Become a Member

Get access to more than 30 brands, premium video, exclusive content, events, mapping, and more.

Already have an account? Sign In

Become a Member

Get access to more than 30 brands, premium video, exclusive content, events, mapping, and more.

Already have an account? Sign In



So Many Choices…How On Earth Do I Pick A Nutrition Bar?

What’s the difference between all those nutrition bars?

Heading out the door? Read this article on the new Outside+ app available now on iOS devices for members! Download the app.

What’s the difference between all those nutrition bars?


Energy bars (also known as power bars or sports bars).The original PowerBar was designed as a portable, nutritious, energy-boosting snack for marathoners. But nonathletes now gobble them up as well for quick fuel. A typical energy bar has 200 calories, 20g carbs, 15g protein and 5g fat.

Protein bars.An energy bar with around 200 calories and 20g carbs, but with extra protein—anywhere from 16g to 35g. However, they may have extra fat, so check labels and aim for the ideal: a count of 5g total fat or less.

Diet or weight-loss bars.Snacks that vary nutritionally depending on the regime they adhere to. For instance, Zone bars, which have about 210 calories, abide by their formula of 40 percent calories from carbs, 30 percent from protein and 30 percent from fat.

Meal-replacement bars.  These generally contain the nutritional equivalent of a low-cal meal: 200 to 400 calories, 30g carbs, 15 to 20g protein, 5 to 10g fat and various vitamins and minerals.

How can energy bars benefit vegetarians?

Vegetarians are always looking for quality protein sources, and some energy bars offer as much as 35 grams per bar—about half of your daily protein requirements. Highprotein bars are especially good for vegetarian athletes who need higher amounts of protein than nonathletes—both for fuel and to replace nutrients lost during heavy exercise, says Liz Applegate, PhD, professor of nutrition at the University of California, Davis,and fellow of the American College of Sports Medicine. Just check labels for animal protein sources—they’re not always obvious.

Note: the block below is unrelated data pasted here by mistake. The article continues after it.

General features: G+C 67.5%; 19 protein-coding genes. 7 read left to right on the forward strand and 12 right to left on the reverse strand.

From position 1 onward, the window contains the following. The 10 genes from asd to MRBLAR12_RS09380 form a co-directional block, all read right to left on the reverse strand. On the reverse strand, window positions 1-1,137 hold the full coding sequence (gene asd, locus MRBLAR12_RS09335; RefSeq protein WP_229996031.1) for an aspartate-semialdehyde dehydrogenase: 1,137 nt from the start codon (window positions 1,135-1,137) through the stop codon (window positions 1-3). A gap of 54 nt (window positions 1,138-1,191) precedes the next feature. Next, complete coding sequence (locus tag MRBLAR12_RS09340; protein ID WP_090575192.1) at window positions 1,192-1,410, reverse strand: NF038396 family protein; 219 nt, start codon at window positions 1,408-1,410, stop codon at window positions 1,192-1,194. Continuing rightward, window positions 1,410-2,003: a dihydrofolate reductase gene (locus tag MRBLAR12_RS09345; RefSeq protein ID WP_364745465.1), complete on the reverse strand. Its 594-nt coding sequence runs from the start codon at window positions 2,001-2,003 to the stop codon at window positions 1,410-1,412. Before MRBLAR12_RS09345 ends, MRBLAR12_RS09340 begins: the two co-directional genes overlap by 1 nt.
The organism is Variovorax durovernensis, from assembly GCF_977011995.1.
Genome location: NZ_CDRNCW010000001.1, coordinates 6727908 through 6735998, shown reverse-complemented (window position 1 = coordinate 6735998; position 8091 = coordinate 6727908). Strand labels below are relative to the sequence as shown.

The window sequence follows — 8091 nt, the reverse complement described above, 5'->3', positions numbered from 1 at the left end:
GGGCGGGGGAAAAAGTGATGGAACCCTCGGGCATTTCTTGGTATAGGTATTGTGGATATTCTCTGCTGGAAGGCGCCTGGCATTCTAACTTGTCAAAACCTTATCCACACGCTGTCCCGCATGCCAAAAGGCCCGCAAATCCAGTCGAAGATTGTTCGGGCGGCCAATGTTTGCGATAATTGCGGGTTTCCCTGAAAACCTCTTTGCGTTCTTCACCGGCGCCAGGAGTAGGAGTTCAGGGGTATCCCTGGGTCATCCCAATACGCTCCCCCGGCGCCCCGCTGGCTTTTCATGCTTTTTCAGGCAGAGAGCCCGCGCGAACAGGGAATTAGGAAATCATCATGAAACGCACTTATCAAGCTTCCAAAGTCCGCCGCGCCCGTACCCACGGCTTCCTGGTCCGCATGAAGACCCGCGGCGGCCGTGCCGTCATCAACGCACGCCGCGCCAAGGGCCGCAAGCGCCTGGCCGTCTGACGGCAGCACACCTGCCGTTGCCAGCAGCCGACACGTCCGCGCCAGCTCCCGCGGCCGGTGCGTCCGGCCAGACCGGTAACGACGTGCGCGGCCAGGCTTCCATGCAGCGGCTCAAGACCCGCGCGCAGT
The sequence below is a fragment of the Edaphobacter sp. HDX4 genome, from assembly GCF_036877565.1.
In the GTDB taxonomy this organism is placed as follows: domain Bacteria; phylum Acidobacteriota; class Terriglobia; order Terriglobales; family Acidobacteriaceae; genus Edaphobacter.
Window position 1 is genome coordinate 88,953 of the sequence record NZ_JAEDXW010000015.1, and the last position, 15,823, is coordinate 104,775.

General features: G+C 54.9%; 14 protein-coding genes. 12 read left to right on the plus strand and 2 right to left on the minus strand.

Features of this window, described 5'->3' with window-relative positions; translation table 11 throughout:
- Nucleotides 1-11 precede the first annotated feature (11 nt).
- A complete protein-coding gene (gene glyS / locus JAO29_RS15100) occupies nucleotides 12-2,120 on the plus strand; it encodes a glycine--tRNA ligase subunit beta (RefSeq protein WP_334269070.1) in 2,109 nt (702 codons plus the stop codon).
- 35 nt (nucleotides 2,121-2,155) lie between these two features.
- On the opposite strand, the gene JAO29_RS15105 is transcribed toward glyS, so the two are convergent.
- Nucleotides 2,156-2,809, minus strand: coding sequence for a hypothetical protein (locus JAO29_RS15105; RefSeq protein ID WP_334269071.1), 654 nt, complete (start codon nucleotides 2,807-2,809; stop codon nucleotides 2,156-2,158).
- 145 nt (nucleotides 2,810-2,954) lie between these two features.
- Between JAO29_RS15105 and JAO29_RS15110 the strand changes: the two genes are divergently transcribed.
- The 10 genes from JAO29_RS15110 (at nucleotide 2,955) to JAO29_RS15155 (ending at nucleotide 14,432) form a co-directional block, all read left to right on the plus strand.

Highquality vegetarian sources of protein include soy, whey and casein. Among the best vegetarian high-protein brands are AllGoode Organics, Boulder, GeniSoy, Spirutein, Odwalla and Luna bars.

An energy bar plus a glass of soymilk will bring your protein intake to about 20 grams, the recommended minimum amount per meal for vegetarians or vegans, says Cynthia Sass, RD, MPH, a spokesperson for the American Dietetic Association.

Another benefit of energy bars? They’re often loaded with zinc, calcium, vitamins B12 and D, and other nutrients. “I’m a huge fan of fortified energy bars,” says Sass, a vegan. Check the bar labels to see what you’re getting.

How do I make sense of nutrition bar labels?


Calories. Look at the overall calories to see if you have a meal replacement or a snack. If they’re much over 200 calories, you’re eating a meal.

Protein. A bar with 15 to 35 grams of protein will help rebuild muscles.

Carbs. While some labels highlight net carbs, look for the complete carb count—that’s the important figure. Some bars can have as many as 20 to 45 grams of complete carbs, but in “real” food, one serving of carbs is 15 grams.

Most people can’t burn the equivalent of three helpings of carbs in an afternoon at their desks, Sass says. She recommends that you visualize how much food your nutrition bar is replacing.

“For example, 15 grams of carbs equals 1/2 cup of rice or whole wheat pasta. So, a high-carb bar with 45 grams of carbs is the equivalent of 11/2 cups of rice,” says Sass. “The illusion that bars are just a little snack is shattered when you think of it that way and see how much just one bar contributes to your carbohydrates for the day.” So, if you aren’t eating bars to gain weight, high-carb bars aren’t a good option for snacking, especially if you are sedentary.

Fat. It varies widely between bars, but look for fewer than 5 grams of fat per bar. “Saturated fat is added to improve flavor, but it’s bad for cardiovascular health,” says Cedric Bryant, PhD, chief exercise physiologist of the American Council on Exercise (ACE).